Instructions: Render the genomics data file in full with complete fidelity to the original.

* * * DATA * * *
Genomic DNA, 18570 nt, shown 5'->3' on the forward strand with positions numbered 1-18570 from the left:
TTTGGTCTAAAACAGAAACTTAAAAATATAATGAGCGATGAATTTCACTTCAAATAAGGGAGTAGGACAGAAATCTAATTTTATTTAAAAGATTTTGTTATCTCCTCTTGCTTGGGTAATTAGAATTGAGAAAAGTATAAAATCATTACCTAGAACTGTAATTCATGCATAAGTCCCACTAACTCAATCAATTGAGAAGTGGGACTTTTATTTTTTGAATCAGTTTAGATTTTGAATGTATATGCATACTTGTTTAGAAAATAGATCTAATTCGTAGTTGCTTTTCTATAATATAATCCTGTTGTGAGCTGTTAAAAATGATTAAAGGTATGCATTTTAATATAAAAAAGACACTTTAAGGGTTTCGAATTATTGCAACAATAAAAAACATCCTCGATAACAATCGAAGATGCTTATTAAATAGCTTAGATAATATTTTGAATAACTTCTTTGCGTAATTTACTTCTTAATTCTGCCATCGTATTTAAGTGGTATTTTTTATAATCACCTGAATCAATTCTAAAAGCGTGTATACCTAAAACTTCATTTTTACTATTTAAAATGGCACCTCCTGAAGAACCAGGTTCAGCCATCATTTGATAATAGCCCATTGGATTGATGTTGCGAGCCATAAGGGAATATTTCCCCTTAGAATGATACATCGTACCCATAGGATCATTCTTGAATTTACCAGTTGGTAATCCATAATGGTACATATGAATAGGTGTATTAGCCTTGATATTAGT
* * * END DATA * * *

Genomic DNA, 18570 nt, shown 5'->3' on the forward strand with positions numbered 1-18570 from the left:
TTTGGTCTAAAACAGAAACTTAAAAATATAATGAGCGATGAATTTCACTTCAAATAAGGGAGTAGGACAGAAATCTAATTTTATTTAAAAGATTTTGTTATCTCCTCTTGCTTGGGTAATTAGAATTGAGAAAAGTATAAAATCATTACCTAGAACTGTAATTCATGCATAAGTCCCACTAACTCAATCAATTGAGAAGTGGGACTTTTATTTTTTGAATCAGTTTAGATTTTGAATGTATATGCATACTTGTTTAGAAAATAGATCTAATTCGTAGTTGCTTTTCTATAATATAATCCTGTTGTGAGCTGTTAAAAATGATTAAAGGTATGCATTTTAATATAAAAAAGACACTTTAAGGGTTTCGAATTATTGCAACAATAAAAAACATCCTCGATAACAATCGAAGATGCTTATTAAATAGCTTAGATAATATTTTGAATAACTTCTTTGCGTAATTTACTTCTTAATTCTGCCATCGTATTTAAGTGGTATTTTTTATAATCACCTGAATCAATTCTAAAAGCGTGTATACCTAAAACTTCATTTTTACTATTTAAAATGGCACCTCCTGAAGAACCAGGTTCAGCCATCATTTGATAATAGCCCATTGGATTGATGTTGCGAGCCATAAGGGAATATTTCCCCTTAGAATGATACATCGTACCCATAGGATCATTCTTGAATTTACCAGTTGGTAATCCATAATGGTACATATGAATAGGTGTATTAGCCTTGATATTAGT